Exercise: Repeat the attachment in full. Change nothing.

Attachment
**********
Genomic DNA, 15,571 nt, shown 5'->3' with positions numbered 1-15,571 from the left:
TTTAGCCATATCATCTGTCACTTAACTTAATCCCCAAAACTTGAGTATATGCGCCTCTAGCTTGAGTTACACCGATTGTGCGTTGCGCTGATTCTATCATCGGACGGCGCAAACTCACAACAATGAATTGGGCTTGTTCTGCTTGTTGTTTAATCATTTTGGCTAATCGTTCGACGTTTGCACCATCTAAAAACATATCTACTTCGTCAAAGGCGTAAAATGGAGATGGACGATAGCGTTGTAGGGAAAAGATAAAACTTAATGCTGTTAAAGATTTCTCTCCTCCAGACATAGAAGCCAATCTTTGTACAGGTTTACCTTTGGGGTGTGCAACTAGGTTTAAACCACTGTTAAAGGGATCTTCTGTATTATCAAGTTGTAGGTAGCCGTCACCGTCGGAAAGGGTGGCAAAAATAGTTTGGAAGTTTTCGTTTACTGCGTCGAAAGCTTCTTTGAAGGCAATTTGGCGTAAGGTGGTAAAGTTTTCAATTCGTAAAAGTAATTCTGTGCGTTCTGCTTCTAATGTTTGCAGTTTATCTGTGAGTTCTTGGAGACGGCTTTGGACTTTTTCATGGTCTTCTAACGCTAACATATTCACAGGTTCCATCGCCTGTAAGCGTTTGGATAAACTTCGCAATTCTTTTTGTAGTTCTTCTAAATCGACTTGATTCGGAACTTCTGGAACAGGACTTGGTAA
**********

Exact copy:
Genomic DNA, 15,571 nt, shown 5'->3' with positions numbered 1-15,571 from the left:
TTTAGCCATATCATCTGTCACTTAACTTAATCCCCAAAACTTGAGTATATGCGCCTCTAGCTTGAGTTACACCGATTGTGCGTTGCGCTGATTCTATCATCGGACGGCGCAAACTCACAACAATGAATTGGGCTTGTTCTGCTTGTTGTTTAATCATTTTGGCTAATCGTTCGACGTTTGCACCATCTAAAAACATATCTACTTCGTCAAAGGCGTAAAATGGAGATGGACGATAGCGTTGTAGGGAAAAGATAAAACTTAATGCTGTTAAAGATTTCTCTCCTCCAGACATAGAAGCCAATCTTTGTACAGGTTTACCTTTGGGGTGTGCAACTAGGTTTAAACCACTGTTAAAGGGATCTTCTGTATTATCAAGTTGTAGGTAGCCGTCACCGTCGGAAAGGGTGGCAAAAATAGTTTGGAAGTTTTCGTTTACTGCGTCGAAAGCTTCTTTGAAGGCAATTTGGCGTAAGGTGGTAAAGTTTTCAATTCGTAAAAGTAATTCTGTGCGTTCTGCTTCTAATGTTTGCAGTTTATCTGTGAGTTCTTGGAGACGGCTTTGGACTTTTTCATGGTCTTCTAACGCTAACATATTCACAGGTTCCATCGCCTGTAAGCGTTTGGATAAACTTCGCAATTCTTTTTGTAGTTCTTCTAAATCGACTTGATTCGGAACTTCTGGAACAGGACTTGGTAA